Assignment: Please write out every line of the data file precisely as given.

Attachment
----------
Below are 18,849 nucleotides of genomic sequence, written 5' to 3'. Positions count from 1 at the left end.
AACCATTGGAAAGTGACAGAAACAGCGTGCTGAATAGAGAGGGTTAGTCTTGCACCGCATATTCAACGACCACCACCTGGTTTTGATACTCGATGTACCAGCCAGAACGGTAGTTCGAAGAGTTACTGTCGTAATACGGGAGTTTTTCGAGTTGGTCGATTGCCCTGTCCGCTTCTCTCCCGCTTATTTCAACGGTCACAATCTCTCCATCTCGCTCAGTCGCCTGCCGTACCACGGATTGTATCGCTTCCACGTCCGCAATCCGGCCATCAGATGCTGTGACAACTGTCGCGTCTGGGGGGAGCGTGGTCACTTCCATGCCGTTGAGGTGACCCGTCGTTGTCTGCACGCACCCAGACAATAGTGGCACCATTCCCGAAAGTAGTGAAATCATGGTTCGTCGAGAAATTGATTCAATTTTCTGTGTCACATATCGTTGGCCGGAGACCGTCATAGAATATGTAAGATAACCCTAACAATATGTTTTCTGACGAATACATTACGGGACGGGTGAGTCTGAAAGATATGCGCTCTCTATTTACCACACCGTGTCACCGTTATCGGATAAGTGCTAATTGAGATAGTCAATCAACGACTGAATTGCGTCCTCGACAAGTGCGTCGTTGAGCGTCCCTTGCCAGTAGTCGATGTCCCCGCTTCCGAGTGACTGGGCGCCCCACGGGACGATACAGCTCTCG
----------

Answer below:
Below are 18,849 nucleotides of genomic sequence, written 5' to 3'. Positions count from 1 at the left end.
AACCATTGGAAAGTGACAGAAACAGCGTGCTGAATAGAGAGGGTTAGTCTTGCACCGCATATTCAACGACCACCACCTGGTTTTGATACTCGATGTACCAGCCAGAACGGTAGTTCGAAGAGTTACTGTCGTAATACGGGAGTTTTTCGAGTTGGTCGATTGCCCTGTCCGCTTCTCTCCCGCTTATTTCAACGGTCACAATCTCTCCATCTCGCTCAGTCGCCTGCCGTACCACGGATTGTATCGCTTCCACGTCCGCAATCCGGCCATCAGATGCTGTGACAACTGTCGCGTCTGGGGGGAGCGTGGTCACTTCCATGCCGTTGAGGTGACCCGTCGTTGTCTGCACGCACCCAGACAATAGTGGCACCATTCCCGAAAGTAGTGAAATCATGGTTCGTCGAGAAATTGATTCAATTTTCTGTGTCACATATCGTTGGCCGGAGACCGTCATAGAATATGTAAGATAACCCTAACAATATGTTTTCTGACGAATACATTACGGGACGGGTGAGTCTGAAAGATATGCGCTCTCTATTTACCACACCGTGTCACCGTTATCGGATAAGTGCTAATTGAGATAGTCAATCAACGACTGAATTGCGTCCTCGACAAGTGCGTCGTTGAGCGTCCCTTGCCAGTAGTCGATGTCCCCGCTTCCGAGTGACTGGGCGCCCCACGGGACGATACAGCTCTCG